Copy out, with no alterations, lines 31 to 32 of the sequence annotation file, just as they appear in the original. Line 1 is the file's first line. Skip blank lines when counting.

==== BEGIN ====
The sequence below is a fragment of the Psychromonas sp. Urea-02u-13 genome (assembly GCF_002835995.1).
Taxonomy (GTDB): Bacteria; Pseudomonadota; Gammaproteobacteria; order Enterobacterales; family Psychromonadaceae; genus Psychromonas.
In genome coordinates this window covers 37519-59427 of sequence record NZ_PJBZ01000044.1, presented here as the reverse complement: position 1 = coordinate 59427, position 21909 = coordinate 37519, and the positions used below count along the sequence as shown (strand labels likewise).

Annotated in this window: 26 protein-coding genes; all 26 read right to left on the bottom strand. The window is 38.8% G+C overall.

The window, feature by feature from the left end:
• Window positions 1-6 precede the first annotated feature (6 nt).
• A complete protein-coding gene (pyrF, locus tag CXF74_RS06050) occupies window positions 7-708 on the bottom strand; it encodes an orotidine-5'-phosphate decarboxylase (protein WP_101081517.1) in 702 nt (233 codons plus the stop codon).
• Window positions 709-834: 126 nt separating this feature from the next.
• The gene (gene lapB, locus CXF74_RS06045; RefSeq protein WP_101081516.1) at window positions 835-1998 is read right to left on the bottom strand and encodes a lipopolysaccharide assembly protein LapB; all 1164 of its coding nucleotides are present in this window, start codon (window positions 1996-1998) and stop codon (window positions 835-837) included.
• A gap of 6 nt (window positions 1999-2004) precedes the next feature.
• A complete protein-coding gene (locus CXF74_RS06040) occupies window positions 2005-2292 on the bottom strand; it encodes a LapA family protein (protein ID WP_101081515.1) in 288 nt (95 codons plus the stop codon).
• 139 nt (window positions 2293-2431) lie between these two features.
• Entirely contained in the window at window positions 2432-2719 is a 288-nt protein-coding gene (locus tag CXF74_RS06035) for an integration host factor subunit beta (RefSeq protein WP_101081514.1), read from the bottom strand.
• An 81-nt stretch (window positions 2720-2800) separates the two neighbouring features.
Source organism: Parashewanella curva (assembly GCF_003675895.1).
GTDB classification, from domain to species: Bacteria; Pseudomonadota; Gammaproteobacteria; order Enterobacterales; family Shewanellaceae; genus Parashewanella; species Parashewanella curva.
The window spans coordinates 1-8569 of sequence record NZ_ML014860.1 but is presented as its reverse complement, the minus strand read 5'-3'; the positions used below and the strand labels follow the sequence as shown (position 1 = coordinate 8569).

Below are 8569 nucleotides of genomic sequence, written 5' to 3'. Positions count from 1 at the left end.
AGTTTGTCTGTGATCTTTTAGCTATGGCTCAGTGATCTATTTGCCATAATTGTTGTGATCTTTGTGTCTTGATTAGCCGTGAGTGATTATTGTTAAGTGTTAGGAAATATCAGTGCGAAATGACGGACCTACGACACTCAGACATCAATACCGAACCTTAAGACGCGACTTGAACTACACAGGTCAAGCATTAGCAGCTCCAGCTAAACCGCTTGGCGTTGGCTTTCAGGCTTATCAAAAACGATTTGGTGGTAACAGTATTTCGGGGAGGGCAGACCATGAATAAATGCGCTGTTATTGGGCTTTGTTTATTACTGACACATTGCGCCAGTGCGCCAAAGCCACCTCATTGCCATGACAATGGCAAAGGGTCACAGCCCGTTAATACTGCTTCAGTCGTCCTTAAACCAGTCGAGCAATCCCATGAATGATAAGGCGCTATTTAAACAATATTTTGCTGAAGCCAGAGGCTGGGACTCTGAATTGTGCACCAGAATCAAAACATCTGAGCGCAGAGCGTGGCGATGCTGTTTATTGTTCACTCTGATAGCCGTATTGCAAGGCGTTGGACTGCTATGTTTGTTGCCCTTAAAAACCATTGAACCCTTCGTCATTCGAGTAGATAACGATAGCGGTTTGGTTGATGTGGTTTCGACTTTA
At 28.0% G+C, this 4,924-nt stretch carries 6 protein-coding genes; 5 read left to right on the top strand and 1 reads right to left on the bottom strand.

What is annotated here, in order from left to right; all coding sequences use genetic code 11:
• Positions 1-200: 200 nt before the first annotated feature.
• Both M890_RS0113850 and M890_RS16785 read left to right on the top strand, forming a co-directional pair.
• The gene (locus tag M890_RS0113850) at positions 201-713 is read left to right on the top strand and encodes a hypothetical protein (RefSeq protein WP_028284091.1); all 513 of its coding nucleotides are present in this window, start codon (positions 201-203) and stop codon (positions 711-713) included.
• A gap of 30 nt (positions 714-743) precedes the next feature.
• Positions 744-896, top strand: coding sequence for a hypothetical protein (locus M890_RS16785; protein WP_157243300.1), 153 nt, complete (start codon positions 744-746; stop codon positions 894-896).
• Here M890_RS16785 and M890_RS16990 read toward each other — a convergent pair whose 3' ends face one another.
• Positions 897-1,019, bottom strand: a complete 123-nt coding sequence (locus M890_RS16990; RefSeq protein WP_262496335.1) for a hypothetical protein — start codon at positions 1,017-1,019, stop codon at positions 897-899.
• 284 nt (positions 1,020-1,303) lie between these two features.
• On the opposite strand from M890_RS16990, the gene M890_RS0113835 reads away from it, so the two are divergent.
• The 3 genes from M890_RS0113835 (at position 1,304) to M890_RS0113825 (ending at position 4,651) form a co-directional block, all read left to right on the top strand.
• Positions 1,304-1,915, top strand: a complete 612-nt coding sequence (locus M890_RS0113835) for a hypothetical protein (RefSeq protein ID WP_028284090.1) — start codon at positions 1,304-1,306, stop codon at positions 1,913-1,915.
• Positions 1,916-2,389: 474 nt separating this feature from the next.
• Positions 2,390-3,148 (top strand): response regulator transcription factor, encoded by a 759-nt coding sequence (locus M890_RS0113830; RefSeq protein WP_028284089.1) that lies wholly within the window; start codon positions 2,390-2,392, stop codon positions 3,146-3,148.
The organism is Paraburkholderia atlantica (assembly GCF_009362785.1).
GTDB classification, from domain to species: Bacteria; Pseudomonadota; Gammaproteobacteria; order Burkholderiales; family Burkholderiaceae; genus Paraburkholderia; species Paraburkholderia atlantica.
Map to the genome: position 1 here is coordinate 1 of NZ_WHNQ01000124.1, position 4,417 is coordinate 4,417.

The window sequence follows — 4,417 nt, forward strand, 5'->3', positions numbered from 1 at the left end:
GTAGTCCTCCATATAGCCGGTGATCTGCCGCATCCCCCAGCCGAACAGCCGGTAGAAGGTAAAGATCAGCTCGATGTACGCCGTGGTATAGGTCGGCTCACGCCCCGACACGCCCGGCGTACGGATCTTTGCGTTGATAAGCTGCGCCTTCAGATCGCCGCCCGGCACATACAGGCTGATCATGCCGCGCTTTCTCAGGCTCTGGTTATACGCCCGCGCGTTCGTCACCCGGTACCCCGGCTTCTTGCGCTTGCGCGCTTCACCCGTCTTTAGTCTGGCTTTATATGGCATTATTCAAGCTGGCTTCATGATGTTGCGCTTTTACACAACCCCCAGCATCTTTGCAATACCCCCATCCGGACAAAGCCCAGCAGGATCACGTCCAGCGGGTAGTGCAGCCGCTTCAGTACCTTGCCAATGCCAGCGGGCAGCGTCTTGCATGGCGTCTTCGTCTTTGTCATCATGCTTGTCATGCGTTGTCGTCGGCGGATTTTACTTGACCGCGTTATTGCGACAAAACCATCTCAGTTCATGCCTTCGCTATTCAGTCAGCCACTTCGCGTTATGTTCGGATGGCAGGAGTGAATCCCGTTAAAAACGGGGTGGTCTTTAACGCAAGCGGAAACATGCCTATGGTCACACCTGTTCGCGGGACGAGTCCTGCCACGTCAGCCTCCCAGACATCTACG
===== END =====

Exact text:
• The 3 genes from M890_RS0113835 (at position 1,304) to M890_RS0113825 (ending at position 4,651) form a co-directional block, all read left to right on the top strand.
• Positions 1,304-1,915, top strand: a complete 612-nt coding sequence (locus M890_RS0113835) for a hypothetical protein (RefSeq protein ID WP_028284090.1) — start codon at positions 1,304-1,306, stop codon at positions 1,913-1,915.